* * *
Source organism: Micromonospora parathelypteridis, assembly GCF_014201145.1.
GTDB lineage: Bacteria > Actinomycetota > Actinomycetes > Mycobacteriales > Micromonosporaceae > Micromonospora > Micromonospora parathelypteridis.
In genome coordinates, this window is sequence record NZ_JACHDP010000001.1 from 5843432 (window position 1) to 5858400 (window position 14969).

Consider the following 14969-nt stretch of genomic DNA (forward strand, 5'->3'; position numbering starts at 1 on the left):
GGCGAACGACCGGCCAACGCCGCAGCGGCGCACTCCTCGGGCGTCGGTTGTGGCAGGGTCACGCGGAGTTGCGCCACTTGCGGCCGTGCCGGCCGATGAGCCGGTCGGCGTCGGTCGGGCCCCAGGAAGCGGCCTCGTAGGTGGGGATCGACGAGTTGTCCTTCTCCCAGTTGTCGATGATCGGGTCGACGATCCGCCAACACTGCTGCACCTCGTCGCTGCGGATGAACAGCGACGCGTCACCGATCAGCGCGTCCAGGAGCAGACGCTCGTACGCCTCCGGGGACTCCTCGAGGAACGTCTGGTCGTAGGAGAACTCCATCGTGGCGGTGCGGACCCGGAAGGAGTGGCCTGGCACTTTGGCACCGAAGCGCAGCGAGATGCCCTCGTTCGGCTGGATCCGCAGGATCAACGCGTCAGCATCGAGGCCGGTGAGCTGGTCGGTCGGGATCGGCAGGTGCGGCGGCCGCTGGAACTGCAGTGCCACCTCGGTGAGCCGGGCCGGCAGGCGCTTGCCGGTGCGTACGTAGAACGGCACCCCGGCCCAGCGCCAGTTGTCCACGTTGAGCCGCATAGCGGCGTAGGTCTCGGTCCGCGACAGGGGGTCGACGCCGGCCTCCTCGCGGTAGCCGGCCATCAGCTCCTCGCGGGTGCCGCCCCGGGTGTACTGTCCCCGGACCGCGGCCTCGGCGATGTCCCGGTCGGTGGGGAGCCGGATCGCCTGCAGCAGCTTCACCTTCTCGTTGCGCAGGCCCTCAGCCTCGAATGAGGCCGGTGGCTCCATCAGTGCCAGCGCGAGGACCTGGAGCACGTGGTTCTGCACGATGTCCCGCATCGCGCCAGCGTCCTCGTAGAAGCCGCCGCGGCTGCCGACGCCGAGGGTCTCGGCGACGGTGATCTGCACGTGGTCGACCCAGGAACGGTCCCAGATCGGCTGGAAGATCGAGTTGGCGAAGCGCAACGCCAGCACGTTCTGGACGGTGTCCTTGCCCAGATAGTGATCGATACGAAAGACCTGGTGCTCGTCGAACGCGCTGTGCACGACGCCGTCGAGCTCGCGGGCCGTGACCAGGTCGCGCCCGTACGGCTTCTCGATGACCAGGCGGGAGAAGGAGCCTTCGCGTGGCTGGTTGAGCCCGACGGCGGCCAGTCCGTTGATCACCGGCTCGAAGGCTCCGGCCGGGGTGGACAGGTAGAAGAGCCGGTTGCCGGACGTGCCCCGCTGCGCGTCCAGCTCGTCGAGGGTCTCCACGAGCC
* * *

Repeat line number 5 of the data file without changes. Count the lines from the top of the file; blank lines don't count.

GGCGAACGACCGGCCAACGCCGCAGCGGCGCACTCCTCGGGCGTCGGTTGTGGCAGGGTCACGCGGAGTTGCGCCACTTGCGGCCGTGCCGGCCGATGAGCCGGTCGGCGTCGGTCGGGCCCCAGGAAGCGGCCTCGTAGGTGGGGATCGACGAGTTGTCCTTCTCCCAGTTGTCGATGATCGGGTCGACGATCCGCCAACACTGCTGCACCTCGTCGCTGCGGATGAACAGCGACGCGTCACCGATCAGCGCGTCCAGGAGCAGACGCTCGTACGCCTCCGGGGACTCCTCGAGGAACGTCTGGTCGTAGGAGAACTCCATCGTGGCGGTGCGGACCCGGAAGGAGTGGCCTGGCACTTTGGCACCGAAGCGCAGCGAGATGCCCTCGTTCGGCTGGATCCGCAGGATCAACGCGTCAGCATCGAGGCCGGTGAGCTGGTCGGTCGGGATCGGCAGGTGCGGCGGCCGCTGGAACTGCAGTGCCACCTCGGTGAGCCGGGCCGGCAGGCGCTTGCCGGTGCGTACGTAGAACGGCACCCCGGCCCAGCGCCAGTTGTCCACGTTGAGCCGCATAGCGGCGTAGGTCTCGGTCCGCGACAGGGGGTCGACGCCGGCCTCCTCGCGGTAGCCGGCCATCAGCTCCTCGCGGGTGCCGCCCCGGGTGTACTGTCCCCGGACCGCGGCCTCGGCGATGTCCCGGTCGGTGGGGAGCCGGATCGCCTGCAGCAGCTTCACCTTCTCGTTGCGCAGGCCCTCAGCCTCGAATGAGGCCGGTGGCTCCATCAGTGCCAGCGCGAGGACCTGGAGCACGTGGTTCTGCACGATGTCCCGCATCGCGCCAGCGTCCTCGTAGAAGCCGCCGCGGCTGCCGACGCCGAGGGTCTCGGCGACGGTGATCTGCACGTGGTCGACCCAGGAACGGTCCCAGATCGGCTGGAAGATCGAGTTGGCGAAGCGCAACGCCAGCACGTTCTGGACGGTGTCCTTGCCCAGATAGTGATCGATACGAAAGACCTGGTGCTCGTCGAACGCGCTGTGCACGACGCCGTCGAGCTCGCGGGCCGTGACCAGGTCGCGCCCGTACGGCTTCTCGATGACCAGGCGGGAGAAGGAGCCTTCGCGTGGCTGGTTGAGCCCGACGGCGGCCAGTCCGTTGATCACCGGCTCGAAGGCTCCGGCCGGGGTGGACAGGTAGAAGAGCCGGTTGCCGGACGTGCCCCGCTGCGCGTCCAGCTCGTCGAGGGTCTCCACGAGCC